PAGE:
Reading crisis means one in six children miss the magic of Harry Potter
By Sarah Harris
7th January 2012
Great expectations: Schools Minister Nick Gibb wants to raise the standard of reading in schools
A generation is being robbed of the chance to read children’s classics because of poor levels of literacy in primary schools, a senior minister warned yesterday.
Schools Minister Nick Gibb said primary pupils were unable to enjoy books such as Harry Potter and the Narnia series because they ‘haven’t learnt to read properly’.
Mr Gibb highlighted the fact that tens of thousands of 11-year-olds – around one in six – still struggle to read as they start at secondary school and one in ten 11-year-old boys has a reading age of seven or below.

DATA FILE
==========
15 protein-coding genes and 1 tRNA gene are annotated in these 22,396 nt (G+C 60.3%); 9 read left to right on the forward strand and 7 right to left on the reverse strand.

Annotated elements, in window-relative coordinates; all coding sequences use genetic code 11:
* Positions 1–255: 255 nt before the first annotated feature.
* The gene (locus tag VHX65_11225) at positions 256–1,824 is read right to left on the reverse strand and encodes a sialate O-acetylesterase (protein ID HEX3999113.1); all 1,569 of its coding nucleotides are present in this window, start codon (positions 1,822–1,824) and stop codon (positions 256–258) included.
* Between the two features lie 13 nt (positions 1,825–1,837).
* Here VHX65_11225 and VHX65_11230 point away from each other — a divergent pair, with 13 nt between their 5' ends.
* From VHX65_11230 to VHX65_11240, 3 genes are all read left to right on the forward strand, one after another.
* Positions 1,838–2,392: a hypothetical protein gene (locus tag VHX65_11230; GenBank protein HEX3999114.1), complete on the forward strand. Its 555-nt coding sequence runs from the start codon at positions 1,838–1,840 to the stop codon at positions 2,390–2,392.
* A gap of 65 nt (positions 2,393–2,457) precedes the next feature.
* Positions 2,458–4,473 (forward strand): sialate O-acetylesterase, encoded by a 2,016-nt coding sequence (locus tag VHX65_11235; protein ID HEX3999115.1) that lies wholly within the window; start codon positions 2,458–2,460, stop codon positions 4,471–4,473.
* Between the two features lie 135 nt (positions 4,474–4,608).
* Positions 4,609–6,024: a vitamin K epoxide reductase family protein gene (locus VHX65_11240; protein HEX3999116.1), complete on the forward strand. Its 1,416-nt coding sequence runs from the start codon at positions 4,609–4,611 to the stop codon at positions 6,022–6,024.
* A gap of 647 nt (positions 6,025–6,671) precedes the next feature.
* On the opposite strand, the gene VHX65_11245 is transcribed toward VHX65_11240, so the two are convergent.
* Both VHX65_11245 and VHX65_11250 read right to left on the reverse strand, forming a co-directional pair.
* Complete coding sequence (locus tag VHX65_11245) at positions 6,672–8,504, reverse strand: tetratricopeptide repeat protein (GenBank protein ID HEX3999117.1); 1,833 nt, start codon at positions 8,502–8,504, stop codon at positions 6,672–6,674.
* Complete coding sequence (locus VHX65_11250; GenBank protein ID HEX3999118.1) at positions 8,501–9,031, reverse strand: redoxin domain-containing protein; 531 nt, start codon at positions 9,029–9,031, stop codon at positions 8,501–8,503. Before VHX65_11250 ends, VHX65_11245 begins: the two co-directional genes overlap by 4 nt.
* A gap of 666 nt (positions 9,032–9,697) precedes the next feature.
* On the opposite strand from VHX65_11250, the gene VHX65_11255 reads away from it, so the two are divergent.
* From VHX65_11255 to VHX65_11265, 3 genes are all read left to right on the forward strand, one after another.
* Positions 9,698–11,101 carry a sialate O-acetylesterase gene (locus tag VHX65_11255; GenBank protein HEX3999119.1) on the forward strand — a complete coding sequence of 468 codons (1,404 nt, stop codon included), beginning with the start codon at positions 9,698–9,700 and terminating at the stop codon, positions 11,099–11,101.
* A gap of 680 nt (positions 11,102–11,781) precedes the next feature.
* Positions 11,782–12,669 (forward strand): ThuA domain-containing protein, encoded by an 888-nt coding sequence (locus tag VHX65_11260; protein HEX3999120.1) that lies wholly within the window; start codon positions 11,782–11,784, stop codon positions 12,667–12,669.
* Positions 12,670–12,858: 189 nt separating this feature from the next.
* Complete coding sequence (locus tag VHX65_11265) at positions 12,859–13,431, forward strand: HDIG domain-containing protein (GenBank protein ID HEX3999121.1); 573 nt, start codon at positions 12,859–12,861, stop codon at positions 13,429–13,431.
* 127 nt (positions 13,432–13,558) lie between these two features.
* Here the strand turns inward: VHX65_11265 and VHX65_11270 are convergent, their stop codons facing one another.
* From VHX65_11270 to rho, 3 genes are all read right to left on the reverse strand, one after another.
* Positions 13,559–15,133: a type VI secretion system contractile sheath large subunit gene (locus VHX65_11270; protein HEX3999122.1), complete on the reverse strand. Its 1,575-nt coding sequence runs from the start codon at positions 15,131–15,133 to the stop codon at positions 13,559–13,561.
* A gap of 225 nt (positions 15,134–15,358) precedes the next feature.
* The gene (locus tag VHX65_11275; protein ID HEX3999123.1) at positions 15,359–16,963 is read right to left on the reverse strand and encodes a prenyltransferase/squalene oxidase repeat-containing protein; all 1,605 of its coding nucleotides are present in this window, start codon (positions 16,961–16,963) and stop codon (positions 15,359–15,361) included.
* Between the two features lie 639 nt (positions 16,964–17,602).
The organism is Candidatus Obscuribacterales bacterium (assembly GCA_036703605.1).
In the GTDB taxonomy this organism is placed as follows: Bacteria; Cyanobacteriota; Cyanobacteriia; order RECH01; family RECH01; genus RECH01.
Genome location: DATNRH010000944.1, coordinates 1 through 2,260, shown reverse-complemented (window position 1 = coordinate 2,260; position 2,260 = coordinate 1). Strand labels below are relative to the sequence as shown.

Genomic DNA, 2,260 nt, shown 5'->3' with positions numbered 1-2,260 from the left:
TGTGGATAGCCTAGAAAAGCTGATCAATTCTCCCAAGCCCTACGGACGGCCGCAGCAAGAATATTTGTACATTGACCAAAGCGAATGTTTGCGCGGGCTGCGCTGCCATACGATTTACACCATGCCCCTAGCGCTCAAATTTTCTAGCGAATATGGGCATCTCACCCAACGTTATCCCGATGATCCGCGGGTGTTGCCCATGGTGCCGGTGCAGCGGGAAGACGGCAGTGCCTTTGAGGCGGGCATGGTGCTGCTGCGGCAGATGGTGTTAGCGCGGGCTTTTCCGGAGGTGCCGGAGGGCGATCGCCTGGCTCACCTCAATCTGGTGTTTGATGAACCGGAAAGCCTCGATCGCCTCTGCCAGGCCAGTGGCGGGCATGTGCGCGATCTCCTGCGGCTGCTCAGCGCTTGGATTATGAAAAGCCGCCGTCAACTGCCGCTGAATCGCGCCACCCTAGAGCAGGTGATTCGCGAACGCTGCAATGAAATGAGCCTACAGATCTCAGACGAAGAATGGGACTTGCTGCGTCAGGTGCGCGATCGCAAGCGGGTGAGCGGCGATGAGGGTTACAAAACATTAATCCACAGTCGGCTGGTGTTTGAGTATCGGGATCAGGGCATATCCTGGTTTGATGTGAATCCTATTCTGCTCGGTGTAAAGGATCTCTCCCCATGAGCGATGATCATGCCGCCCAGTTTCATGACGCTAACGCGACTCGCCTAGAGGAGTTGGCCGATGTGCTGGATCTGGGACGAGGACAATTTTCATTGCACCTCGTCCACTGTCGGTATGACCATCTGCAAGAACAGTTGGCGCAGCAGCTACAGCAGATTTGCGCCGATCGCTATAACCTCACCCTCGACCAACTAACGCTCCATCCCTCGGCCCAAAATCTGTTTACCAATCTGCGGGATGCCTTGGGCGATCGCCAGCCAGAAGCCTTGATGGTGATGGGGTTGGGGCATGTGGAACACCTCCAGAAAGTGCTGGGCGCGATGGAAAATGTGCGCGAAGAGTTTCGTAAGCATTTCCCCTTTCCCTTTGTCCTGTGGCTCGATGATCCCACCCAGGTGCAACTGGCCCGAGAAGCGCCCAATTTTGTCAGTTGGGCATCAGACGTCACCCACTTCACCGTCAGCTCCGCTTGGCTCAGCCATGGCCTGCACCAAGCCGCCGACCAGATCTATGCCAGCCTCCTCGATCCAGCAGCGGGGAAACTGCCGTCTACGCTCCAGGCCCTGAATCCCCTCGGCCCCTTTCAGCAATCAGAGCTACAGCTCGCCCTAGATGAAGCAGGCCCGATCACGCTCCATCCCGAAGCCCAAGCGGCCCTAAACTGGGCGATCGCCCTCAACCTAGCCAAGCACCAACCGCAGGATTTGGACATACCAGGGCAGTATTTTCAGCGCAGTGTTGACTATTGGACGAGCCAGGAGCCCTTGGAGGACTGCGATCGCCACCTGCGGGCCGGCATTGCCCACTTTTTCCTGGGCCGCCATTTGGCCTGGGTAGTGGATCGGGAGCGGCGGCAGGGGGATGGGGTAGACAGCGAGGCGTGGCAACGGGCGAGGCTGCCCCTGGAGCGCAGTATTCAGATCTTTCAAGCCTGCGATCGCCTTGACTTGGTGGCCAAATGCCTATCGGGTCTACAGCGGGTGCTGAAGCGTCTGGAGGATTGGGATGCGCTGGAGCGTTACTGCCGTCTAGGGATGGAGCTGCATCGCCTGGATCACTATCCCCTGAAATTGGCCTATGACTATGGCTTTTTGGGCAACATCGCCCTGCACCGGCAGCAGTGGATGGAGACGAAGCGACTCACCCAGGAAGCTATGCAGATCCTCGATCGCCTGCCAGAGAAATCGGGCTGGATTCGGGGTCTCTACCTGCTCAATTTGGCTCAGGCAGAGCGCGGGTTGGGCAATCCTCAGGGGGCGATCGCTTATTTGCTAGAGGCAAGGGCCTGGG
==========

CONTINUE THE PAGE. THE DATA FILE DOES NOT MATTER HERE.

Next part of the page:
Addressing local authority leaders and headmasters at the North of England Education Conference in Leeds, Mr Gibb condemned low levels of reading for pleasure and ordered schools to have higher expectations.
He said: ‘We’re lucky that some of the most magical and exciting children’s books ever written have been written in the English language – the works of Roald Dahl, Michael Morpurgo and Jacqueline Wilson; Harry Potter and Narnia; the Wind in the Willows and Winnie the Pooh.